Box art for The Brothers Bloom

The Brothers Bloom

  • Rated PG13

comedy, romance


The Brothers Bloom is a globe-trotting comedy about the last great adventure of the world's best con men.

Rotten Tomatoes® scores

  • Critic Score
    66%
  • Audience Score
    64%

common sense

ON for kids age 14
Consumerism
0 out of 5
Drinking, drugs, & smoking
2 out of 5
Language
2 out of 5
Positive messages
0 out of 5
Sex
3 out of 5
Violence
3 out of 5

Adventure and romance mix in bold, irreverent dramedy.

what parents need to know

Parents need to know that there's plenty to delight teens in this charming, irreverent crime dramedy, even if the material verges on the mature. It explores the complex relationship between adult siblings -- in this case, con men who lie and swindle for a living -- whose paths have begun to diverge. Expect some salty language (including "s--t") and violence (including gun use, explosions, and severe beatings). But ultimately it's more lighthearted than not and genuinely moving.

what families can talk about

  • Families can talk about how this movie compares to other heist movies. What do those kinds of films tend to have in common? Families can also discuss the characters' relationships and what they learn. What do the brothers get out of their scams? Why do they feel differently about it later in life? Do they love each other? How does Stephen continue to act like the older brother later in life?

movie reviews from Rotten Tomatoes®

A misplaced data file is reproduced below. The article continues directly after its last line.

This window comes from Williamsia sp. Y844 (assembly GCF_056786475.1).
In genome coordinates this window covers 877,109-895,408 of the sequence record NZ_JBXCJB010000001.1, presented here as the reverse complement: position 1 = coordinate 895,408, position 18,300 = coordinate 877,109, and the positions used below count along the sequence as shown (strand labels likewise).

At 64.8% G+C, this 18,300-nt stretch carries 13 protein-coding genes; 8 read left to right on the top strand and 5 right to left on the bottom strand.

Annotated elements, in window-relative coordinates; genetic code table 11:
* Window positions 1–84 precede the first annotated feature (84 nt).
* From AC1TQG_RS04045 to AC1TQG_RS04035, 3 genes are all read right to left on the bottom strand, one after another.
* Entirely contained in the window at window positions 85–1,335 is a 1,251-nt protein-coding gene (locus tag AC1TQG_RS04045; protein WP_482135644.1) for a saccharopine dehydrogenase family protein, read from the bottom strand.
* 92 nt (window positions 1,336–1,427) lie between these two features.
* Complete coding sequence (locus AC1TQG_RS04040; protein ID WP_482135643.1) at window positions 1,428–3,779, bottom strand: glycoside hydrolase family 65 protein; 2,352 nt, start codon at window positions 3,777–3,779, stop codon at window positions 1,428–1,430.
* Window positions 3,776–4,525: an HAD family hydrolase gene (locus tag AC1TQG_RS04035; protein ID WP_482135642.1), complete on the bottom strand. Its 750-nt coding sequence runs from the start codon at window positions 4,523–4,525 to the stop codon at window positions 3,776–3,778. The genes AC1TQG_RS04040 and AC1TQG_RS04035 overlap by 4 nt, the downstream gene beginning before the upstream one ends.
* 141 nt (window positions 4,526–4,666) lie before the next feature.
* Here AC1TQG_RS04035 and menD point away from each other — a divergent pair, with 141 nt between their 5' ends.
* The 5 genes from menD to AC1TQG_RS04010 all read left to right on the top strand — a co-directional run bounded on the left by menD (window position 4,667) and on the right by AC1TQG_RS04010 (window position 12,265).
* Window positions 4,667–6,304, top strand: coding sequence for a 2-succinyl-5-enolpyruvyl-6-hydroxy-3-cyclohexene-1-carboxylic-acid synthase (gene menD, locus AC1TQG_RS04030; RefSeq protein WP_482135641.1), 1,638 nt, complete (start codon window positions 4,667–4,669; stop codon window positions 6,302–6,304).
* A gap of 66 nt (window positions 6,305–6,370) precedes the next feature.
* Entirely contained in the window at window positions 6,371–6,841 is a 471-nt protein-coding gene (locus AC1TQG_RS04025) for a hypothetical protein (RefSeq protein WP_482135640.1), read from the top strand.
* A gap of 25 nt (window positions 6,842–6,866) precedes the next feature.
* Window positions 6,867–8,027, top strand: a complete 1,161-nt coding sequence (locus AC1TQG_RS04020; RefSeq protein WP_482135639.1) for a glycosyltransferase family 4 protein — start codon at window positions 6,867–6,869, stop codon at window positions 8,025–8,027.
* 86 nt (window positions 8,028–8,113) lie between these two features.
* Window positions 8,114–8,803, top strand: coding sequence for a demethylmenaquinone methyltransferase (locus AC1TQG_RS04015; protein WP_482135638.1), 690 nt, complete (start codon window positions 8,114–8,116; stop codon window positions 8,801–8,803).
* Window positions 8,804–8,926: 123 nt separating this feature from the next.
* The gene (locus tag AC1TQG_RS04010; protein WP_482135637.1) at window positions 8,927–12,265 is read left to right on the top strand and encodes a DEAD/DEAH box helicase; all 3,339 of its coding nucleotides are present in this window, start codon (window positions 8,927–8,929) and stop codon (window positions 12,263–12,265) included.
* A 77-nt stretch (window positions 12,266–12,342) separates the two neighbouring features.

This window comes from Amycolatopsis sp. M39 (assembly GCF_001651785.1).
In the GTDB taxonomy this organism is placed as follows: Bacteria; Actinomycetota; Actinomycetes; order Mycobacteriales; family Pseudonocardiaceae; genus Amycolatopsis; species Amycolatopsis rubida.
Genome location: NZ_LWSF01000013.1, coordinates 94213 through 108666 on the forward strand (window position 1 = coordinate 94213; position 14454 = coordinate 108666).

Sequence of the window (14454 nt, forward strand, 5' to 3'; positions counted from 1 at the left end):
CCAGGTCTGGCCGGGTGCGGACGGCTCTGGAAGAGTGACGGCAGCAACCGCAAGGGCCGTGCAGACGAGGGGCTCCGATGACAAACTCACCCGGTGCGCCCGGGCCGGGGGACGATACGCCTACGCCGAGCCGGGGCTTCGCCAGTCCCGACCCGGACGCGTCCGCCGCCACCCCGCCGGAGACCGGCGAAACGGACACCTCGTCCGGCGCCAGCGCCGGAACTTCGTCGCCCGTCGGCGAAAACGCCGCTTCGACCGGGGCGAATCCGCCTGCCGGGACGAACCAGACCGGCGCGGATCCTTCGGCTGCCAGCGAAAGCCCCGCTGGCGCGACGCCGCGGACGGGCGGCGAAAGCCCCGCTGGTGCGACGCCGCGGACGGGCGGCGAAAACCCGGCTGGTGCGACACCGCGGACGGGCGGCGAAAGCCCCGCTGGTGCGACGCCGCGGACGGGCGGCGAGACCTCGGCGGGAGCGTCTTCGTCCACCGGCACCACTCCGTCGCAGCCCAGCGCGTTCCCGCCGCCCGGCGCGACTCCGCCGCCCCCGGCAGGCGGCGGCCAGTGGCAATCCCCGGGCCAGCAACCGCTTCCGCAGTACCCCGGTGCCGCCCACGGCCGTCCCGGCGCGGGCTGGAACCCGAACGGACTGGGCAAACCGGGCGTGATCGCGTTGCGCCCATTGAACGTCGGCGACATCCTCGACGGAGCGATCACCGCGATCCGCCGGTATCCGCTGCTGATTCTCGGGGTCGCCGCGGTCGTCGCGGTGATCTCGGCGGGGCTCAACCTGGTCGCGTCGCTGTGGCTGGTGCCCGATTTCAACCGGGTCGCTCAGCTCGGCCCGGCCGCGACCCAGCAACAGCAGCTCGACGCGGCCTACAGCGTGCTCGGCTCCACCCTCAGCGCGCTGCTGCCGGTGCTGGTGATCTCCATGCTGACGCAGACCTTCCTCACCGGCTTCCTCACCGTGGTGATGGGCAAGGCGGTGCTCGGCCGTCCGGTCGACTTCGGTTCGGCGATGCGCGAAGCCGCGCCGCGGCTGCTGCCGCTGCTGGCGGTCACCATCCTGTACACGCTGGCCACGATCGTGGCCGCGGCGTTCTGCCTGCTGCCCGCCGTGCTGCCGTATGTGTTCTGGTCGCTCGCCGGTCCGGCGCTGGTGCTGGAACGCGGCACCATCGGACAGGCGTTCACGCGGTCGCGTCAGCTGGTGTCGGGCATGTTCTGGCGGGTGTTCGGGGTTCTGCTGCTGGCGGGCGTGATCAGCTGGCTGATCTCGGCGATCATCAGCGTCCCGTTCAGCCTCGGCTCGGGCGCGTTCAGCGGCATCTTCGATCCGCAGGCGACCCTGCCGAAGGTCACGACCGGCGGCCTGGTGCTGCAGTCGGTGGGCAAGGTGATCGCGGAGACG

Top Critic Reviews

Fresh: The Brothers Bloom is inventive, but its relentless cleverness limits its emotional pull.

- Alastair McKay, Uncut Magazine [UK], Thursday, June 24, 2010

Fresh: Even if you don't quite comprehend the ending (there seem to be 12 of them), you'll still feel the wallop of its consequences.

- Amy Biancolli, Houston Chronicle, Friday, May 22, 2009

Fresh: We feel regularly discombobulated on the sea of this movies ideas which is a good thing for people feeling marooned by the general stupidity of this summers film releases.

- Andrew O'Hagan, This is London, Thursday, June 24, 2010

Audience Reviews

3 stars

For the most part, I liked it. Just for the most part.

- Gx7, Sunday, September 19, 2010

2 stars

Brittle than the Brick (which again, I didn't find *that* great). One of the most disappointing con flicks I've come across. Suspension of disbelief would be a stupid excuse to overlook its unrealistic, idiotic ending. Mark Ruffalo & (especially) Rinko Kikuchi's performances made this tedious journey relatively bearable.

- imrealgod, Thursday, September 9, 2010

3 stars

This was my first exposure to the work of Rian Johnson, and I really wasn't sure what to expect going into it. As a general rule, I usually like caper and con films. They're not my favorite, but every now and then I like a film where there's lots of twists and turns, and quirky usually is a good thing too. I think this is quite decent, though perhaps a bit too smug. What we get is the story of two con artist brothers, and their escapades. When the younger decides to go legit, the older persuades him into one last con, which, as we all know, usually doesn't work out as planned. I really enjoyed the acting, and the costumes and set design were also fantastic. The music was nice too. Even though this film isn't bad, it's not really the greatest piece of work either. I can't quite explain or really describe its shortcomings though. There's just something about it that I can't put my finger on, but recognize it as being good, but slight. I still think you should see it though, at least once, as it does have some good stuff going for it while it lasts.

- cosmo313, Friday, August 9, 2013